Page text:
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Declaring Mexican cartels as terrorist groups would be a mistake
Everybody, Peter Zeihan here coming to you from Las Vegas. Today is the seventh of March. And if you’ve been following the news, you knew that there were a few Americans who went down to Mexico to get some tummy-tuck surgery and shortly after they crossed the border, they were assaulted, kidnapped, and some of them have now turned up dead. And so the discussion in Washington is whether or not we should designate cartels in Mexico as terrorist groups and start doing cross-border strikes.
I’m not saying I’ve got a solution to this problem, because I do not. Well, actually, I do. We’ll get to that. But military strikes on Mexico are not, not the solution. It’s not that the cartels are not deserving. I mean, these are people who basically been preying on civilians now for decades, shoving drugs into our system. First cocaine, now fentanyl, and they’re into any number of criminal enterprises and they’re trying to launder their money through other licit sectors in Mexico and the United States, which has made the money go deep and go far. However, we have seen exactly this sort of situation in recent American history. We know exactly where it leads. So during the Afghan war, we discovered that there were militants operating in northwest Pakistan in a place called Northwest Frontier Province, that were launching assaults against American forces and Afghan forces backed by the United States North of the border in Afghanistan, and then they would retreat back south of the border. And so we ended up carrying out a number of military operations on both sides of the border to chase them down.
The problem we rapidly discovered is that Pakistan is a weak state, and they do not control Northwest Frontier Province. And by launching and strike south of the border, we were inflaming local passions of Pakistanis, even if they were not in support of these militant groups. And we ended up weakening the Pakistani state, which made it even easier for these groups to operate. So in this case, strikes across the border just poured fuel on the fire.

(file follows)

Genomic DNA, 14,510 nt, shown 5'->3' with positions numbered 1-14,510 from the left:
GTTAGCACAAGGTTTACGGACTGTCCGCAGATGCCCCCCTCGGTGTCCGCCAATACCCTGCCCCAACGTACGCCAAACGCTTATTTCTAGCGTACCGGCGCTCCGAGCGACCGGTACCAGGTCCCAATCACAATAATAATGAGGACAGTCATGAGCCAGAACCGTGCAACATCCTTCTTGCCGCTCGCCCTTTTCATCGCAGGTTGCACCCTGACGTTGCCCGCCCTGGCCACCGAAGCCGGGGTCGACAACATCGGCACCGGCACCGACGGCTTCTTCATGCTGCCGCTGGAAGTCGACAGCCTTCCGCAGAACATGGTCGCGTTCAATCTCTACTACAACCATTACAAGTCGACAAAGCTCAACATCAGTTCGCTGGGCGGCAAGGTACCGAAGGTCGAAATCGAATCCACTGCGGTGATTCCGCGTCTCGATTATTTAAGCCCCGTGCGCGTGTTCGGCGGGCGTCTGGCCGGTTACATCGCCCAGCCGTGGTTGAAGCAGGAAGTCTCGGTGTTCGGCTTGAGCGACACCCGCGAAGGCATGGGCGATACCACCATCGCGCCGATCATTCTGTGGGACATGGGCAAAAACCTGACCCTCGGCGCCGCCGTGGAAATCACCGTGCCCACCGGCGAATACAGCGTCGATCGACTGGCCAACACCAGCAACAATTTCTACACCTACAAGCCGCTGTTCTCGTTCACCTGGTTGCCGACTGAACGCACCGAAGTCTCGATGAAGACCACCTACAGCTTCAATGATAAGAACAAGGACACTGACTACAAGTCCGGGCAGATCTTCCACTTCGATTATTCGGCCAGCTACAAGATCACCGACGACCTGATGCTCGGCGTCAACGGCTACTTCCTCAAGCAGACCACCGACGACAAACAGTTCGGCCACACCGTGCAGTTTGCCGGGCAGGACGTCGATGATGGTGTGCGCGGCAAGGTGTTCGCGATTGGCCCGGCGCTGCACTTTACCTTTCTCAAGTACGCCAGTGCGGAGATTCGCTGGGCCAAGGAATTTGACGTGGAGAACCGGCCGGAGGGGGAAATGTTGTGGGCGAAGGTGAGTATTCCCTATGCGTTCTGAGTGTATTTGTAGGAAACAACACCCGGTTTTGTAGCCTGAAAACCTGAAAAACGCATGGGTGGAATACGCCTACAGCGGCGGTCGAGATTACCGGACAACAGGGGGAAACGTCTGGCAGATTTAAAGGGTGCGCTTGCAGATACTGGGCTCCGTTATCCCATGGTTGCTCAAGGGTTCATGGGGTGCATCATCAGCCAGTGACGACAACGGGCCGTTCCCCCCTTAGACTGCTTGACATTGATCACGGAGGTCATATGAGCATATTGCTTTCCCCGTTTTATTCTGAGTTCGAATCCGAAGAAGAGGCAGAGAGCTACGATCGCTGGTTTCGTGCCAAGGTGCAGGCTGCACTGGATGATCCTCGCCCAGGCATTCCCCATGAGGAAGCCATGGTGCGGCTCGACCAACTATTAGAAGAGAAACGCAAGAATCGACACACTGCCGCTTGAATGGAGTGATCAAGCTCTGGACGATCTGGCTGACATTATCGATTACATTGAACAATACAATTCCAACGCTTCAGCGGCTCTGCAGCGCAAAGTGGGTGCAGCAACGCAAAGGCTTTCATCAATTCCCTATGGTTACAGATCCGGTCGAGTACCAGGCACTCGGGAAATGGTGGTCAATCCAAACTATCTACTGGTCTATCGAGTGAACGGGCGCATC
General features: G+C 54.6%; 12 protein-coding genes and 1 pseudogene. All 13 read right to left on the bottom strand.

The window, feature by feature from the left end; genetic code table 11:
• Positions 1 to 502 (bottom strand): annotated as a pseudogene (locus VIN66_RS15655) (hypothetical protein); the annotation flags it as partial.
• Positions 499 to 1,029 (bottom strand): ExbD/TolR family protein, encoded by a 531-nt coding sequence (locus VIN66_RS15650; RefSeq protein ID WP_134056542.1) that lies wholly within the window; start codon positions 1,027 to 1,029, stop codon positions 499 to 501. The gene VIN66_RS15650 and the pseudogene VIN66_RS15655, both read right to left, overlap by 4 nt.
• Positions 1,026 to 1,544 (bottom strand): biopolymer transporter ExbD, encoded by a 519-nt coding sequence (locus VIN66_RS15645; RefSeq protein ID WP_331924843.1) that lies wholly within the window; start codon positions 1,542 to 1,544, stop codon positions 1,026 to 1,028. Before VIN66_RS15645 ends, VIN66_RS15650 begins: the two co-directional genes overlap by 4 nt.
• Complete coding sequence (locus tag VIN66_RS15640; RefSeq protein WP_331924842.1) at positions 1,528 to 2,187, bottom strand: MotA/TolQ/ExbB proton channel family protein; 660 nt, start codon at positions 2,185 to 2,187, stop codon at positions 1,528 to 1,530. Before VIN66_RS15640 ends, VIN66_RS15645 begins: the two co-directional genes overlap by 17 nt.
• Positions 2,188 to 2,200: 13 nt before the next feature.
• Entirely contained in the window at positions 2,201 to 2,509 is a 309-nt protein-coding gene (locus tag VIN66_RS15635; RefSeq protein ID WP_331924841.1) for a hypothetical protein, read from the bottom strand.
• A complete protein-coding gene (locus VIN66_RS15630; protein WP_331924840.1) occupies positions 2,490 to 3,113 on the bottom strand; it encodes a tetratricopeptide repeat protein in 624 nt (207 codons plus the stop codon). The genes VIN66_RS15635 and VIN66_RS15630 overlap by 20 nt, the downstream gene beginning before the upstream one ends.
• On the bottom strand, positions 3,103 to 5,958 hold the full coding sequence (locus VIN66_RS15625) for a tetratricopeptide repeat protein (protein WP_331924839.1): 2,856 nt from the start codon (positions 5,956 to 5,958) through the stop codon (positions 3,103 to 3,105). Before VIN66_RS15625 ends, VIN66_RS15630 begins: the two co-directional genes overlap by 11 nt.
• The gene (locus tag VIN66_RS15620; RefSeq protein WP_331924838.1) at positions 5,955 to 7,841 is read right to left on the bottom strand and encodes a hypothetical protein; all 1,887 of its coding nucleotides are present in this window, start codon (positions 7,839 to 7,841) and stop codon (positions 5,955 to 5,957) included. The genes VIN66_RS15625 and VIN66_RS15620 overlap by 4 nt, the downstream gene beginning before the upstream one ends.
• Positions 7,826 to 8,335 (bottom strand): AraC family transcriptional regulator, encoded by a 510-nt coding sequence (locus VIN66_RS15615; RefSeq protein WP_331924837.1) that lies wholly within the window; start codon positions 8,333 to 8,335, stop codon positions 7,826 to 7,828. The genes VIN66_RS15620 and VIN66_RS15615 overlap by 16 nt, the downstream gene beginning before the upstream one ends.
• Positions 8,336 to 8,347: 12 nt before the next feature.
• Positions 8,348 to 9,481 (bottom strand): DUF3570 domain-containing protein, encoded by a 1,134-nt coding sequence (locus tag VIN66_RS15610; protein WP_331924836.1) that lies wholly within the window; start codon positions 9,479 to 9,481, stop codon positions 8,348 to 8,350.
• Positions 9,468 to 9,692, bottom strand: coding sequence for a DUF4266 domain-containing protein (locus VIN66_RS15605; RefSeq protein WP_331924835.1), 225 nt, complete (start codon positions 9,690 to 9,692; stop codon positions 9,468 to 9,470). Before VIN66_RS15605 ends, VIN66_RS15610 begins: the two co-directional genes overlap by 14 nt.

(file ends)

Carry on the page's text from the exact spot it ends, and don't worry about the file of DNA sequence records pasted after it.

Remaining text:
If we were to do this in Mexico, two problems. Number one, Mexico is a weaker state than Pakistan. And so anything that inhibits its ability to function would probably make the situation even worse. And second, the most pro-American portions of Mexico are the northern tier of states, where we’d be likely to launch these strikes. So we’d be taking on our regional allies who are not just political allies, but economic partners. Remember that the United States and Mexico are now each other’s largest trading partners. And especially if we decide we want to move away from the Chinese system, we need help with mid-skilled, mid-range manufacturing, and that is a sector in which Mexico absolutely excels; it’s arguably the world leader.
And launching military assaults on what is the location of our most important, most tightly integrated supply chain networks, would be a disaster for aerospace and automotive and manufacturing in general. So I really would encourage you to think otherwise. This is a thorny problem. The solution is not to not get tummy tucks in Mexico, although I would argue that maybe common sense would tell you that you don’t need to do that, anyway. The solution is to stop using so much goddamn cocaine, because as long as we are providing the financial existence of the system, it’s going to persist.
Now this is far too big of a topic to do … for me to do in a single video. So I’m going to be breaking this into a few different topics when we talk about some of the individual cartels and the economics of the drug war and how it has evolved in recent years. So think of this as a starter and in the days to come we’re going to be turning this into a full-on series. So stay tuned. See you soon.
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